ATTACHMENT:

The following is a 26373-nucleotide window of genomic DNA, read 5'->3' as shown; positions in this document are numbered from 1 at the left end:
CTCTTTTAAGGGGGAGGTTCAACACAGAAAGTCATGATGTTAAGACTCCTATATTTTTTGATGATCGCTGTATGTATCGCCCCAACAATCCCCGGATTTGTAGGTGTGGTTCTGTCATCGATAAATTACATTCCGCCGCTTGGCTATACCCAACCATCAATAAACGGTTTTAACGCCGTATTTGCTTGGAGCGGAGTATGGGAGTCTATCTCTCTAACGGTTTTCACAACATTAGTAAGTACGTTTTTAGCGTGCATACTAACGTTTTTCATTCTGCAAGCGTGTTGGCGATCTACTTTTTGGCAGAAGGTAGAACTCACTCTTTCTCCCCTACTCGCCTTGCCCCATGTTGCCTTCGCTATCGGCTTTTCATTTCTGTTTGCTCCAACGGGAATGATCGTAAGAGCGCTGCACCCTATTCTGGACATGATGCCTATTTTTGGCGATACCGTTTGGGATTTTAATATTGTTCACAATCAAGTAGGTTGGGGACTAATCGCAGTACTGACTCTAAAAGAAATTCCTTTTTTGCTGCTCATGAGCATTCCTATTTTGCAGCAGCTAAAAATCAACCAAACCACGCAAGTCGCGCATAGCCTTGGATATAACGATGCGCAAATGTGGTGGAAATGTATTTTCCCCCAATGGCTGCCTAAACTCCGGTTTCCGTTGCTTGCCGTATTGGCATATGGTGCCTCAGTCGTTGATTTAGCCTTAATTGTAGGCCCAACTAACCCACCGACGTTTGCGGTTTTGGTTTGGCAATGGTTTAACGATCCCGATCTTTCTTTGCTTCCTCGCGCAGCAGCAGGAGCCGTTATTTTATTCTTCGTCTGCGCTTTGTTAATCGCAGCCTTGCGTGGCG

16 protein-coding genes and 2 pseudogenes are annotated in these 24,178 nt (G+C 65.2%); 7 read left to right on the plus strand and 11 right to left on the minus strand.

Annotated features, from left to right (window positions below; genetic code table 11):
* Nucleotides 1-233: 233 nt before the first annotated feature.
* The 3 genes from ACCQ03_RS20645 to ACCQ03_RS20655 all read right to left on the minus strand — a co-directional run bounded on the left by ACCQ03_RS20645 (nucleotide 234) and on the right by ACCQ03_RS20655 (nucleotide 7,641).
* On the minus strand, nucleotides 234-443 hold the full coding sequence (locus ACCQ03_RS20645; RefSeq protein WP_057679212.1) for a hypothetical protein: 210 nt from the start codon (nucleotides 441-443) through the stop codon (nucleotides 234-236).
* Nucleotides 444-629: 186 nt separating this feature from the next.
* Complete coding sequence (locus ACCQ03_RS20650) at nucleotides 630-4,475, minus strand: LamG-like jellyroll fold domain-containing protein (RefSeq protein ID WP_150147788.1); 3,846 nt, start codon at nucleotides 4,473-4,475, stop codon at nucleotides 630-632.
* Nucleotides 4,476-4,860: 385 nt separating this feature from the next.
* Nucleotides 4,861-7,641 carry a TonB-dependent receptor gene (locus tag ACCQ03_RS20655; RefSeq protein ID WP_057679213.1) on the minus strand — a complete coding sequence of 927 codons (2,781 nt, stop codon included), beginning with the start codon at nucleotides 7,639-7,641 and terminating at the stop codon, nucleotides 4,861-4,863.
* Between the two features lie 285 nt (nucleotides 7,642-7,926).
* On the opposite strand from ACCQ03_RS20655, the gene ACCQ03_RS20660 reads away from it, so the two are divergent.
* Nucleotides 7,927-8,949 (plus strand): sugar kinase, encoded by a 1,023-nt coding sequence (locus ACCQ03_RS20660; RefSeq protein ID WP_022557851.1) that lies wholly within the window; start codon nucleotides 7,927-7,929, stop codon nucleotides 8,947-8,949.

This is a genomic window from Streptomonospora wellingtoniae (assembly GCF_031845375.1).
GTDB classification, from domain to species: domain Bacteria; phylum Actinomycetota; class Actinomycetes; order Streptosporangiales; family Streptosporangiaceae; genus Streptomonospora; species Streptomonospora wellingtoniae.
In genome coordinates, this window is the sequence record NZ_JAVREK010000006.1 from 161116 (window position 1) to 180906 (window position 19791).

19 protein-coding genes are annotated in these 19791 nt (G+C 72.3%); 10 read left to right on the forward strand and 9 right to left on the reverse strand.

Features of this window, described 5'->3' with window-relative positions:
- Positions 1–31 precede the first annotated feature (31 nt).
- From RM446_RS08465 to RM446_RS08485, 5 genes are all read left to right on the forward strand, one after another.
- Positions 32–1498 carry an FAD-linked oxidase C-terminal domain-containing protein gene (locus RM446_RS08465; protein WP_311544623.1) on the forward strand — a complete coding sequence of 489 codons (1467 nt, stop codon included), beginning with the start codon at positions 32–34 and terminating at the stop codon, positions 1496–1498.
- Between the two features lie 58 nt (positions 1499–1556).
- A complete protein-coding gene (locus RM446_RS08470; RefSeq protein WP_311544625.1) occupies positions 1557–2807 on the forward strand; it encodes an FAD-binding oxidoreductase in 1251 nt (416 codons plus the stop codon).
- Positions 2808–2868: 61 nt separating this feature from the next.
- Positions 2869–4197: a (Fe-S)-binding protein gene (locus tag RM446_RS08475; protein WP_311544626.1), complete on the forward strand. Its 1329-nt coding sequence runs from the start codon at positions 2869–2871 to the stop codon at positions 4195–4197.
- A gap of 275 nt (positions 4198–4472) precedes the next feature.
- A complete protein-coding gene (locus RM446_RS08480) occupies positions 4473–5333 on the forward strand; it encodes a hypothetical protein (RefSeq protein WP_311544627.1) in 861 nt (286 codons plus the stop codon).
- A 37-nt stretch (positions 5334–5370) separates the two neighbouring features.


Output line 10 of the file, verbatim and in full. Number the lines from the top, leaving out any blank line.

* Nucleotides 4,476-4,860: 385 nt separating this feature from the next.